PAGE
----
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What having Anxiety feels like |

In one word, having anxiety feels like a burden. The constant nervousness, the jittery instances, the loud thumping of the heart that is felt in the back of your shoulders, your neck, your throat; it is confusing, it is frightening and most importantly, it is as harsh as the first time you experienced it. That’s at least until you learn to deal with it. The worst part about being diagnosed with anxiety is how much the thought of that makes me anxious.

It happened 4 months ago, I was woken up by extreme palpitations. I took a sip of water, tried to slow down my heartbeat and flashes of painfully worrying thoughts that reminisced my dark corners. It didn’t work for a while, until I got exhausted of trying and eventually passed out. The symptoms have got interesting and dare I say, more apparent than ever, in the last 3 weeks – chest pains, jittery stomach, hands shaking, irregular breathing, the likes. I have to agree, I’m not the most optimistic person, so the anxiety really does add to my sour take on life; but more than that, the physical symptoms genuinely scare the shit out of me some days. Ironically, they usually get much worse on the weekends, you know the time when you hope to unwind, but end up thinking about everything that’s not working out. I guess I’m hoping by putting this out there, I could lighten the burden and perhaps open a debate that could help me and help some of you who are going through the same.

There are a few things that I’m working with as of now to ensure I have some control over my anxiety and they seem to working (most days). I hope these things help you out or if you have any alternatives, leave them in comments below.

  • I’ve been meditating *GASP*. This has never been something I’ve been inclined to do, but this has really helped my sleep patterns. I usually go on YouTube, find sleep hypnosis/meditation rituals and listen to them in bed, relaxing. It has an unusually relaxing affect to my breathing, my physical jitteriness and in calming my thoughts.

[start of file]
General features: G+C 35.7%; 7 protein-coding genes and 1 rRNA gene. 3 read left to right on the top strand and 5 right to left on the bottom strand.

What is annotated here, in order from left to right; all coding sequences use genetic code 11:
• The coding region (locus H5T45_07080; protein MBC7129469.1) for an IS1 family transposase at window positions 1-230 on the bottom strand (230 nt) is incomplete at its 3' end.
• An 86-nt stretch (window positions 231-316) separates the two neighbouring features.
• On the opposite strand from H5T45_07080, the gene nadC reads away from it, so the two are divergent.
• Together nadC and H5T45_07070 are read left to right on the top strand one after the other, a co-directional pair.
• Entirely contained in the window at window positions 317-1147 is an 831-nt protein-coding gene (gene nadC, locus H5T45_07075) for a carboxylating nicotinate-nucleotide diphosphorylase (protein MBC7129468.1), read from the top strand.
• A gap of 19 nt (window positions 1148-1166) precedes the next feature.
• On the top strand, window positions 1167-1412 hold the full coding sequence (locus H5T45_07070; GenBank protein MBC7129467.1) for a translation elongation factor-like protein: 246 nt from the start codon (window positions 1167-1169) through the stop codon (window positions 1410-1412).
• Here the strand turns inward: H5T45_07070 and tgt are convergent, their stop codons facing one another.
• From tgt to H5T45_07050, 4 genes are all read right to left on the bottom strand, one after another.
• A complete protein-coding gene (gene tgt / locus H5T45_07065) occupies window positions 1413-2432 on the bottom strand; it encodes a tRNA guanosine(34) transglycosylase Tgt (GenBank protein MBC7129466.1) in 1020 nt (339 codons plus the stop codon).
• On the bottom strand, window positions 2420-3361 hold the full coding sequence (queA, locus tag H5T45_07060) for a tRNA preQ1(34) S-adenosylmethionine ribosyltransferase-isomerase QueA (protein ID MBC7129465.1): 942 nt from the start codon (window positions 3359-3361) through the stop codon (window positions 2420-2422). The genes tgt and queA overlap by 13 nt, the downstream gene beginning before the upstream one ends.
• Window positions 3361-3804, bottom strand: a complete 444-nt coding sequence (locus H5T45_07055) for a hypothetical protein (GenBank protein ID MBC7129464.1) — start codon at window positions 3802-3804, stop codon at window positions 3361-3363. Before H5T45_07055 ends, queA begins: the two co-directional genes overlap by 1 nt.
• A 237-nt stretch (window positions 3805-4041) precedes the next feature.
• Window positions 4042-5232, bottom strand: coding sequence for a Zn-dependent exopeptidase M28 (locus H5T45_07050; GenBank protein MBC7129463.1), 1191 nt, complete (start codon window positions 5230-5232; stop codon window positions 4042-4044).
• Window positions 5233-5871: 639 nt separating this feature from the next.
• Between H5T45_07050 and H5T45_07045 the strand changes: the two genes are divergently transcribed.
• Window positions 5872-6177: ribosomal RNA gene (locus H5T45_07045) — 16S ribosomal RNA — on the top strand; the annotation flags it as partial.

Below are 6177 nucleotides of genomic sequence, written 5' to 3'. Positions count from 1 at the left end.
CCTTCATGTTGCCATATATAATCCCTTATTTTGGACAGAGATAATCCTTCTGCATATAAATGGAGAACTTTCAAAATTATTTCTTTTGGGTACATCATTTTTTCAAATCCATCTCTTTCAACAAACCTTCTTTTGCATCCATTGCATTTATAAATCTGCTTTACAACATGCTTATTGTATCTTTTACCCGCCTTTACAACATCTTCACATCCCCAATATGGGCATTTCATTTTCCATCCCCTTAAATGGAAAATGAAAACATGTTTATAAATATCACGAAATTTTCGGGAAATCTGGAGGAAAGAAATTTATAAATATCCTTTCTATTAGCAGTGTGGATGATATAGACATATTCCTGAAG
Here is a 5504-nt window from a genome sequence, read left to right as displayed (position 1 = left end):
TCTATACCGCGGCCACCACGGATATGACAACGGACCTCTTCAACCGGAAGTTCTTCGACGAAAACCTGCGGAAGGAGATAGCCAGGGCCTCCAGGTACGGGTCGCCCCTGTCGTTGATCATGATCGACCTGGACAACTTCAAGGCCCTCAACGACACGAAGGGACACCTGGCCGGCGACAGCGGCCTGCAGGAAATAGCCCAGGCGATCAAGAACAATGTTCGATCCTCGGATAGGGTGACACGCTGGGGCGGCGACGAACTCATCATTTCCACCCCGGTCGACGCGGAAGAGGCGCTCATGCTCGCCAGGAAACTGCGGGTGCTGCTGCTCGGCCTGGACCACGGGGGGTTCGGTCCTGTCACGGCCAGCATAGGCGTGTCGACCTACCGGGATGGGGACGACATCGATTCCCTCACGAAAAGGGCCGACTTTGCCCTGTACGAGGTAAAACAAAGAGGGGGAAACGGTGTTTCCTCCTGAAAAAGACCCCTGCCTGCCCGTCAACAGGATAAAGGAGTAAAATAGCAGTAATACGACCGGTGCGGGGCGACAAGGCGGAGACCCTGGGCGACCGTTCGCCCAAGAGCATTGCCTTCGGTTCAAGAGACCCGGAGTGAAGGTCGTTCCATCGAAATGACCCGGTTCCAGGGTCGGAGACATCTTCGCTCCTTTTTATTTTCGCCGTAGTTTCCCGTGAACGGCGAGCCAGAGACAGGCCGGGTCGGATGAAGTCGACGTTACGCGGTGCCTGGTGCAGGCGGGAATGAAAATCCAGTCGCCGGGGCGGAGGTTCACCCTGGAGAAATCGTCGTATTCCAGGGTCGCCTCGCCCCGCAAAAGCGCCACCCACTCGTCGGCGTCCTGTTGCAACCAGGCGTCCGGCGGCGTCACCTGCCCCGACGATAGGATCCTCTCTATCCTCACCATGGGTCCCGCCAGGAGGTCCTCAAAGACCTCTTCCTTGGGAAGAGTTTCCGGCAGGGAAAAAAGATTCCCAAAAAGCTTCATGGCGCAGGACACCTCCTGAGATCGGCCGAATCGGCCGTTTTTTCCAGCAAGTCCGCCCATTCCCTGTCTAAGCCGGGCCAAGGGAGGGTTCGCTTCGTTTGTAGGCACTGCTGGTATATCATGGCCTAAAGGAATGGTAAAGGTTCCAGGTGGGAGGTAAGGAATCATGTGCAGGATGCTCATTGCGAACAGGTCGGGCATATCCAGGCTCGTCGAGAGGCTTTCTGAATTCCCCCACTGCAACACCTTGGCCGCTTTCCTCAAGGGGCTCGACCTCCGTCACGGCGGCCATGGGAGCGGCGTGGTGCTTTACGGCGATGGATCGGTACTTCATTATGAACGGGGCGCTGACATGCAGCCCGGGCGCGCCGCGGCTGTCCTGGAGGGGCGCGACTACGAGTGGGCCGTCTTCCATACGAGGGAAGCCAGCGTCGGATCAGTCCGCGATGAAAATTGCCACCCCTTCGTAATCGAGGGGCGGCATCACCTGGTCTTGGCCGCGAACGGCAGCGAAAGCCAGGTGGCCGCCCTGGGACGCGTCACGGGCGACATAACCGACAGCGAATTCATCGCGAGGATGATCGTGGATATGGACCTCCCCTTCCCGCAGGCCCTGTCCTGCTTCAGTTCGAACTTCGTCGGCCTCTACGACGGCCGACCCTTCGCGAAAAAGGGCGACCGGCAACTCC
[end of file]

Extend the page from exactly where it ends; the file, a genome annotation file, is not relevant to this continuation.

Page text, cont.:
• I’ve been focussing on eating healthy (mostly). I have my days when I chow down on noodles or pasta, but surprisingly enough, hefty food really adds up to the anxiety ( at least for me). So fibers, proteins and good carbs have been in my diet, followed by very little caffeine and plenty of water. I feel as if this has a psychosomatic affect on my mind; anxiety brings out a lot of physical symptoms that startle you, the fact that you’re taking care of your body instils this feeling of self-care and wellbeing. That thought really calms me down.
  • Anxiety is really hard to explain or to talk about. Since this has been my second hit with this disorder, it somehow feels stronger. I guess it really depends on what you’re dealing with i.e. family, relationships, work or financial issues. Personally, I know I’ve made it a point to be a bit more shut down about my personal feelings; in friendships and at home. It’s a personal choice and I’m not sure if that’s feeding my anxiety, so I’ve made it a point to write in my journal every day! It helps me gather my emotions, my goals, things that are working out, and the ones that aren’t.
  • Lastly, take a time-out! Just this last weekend, I had a major meltdown; I was shaking and panicking and a whole lot of mess. I took a second to breathe; went outside with a cup of coffee (decaf), forced myself to listen to each and every lyric to the music I was playing, did a few pamper rituals and made a to-do list for the rest of the week. You have to train your mind to allow distractions from the overwhelming feelings. It’s a slow race, but you have to win it!

I hope reading this helps you; as much as writing it has helped me.

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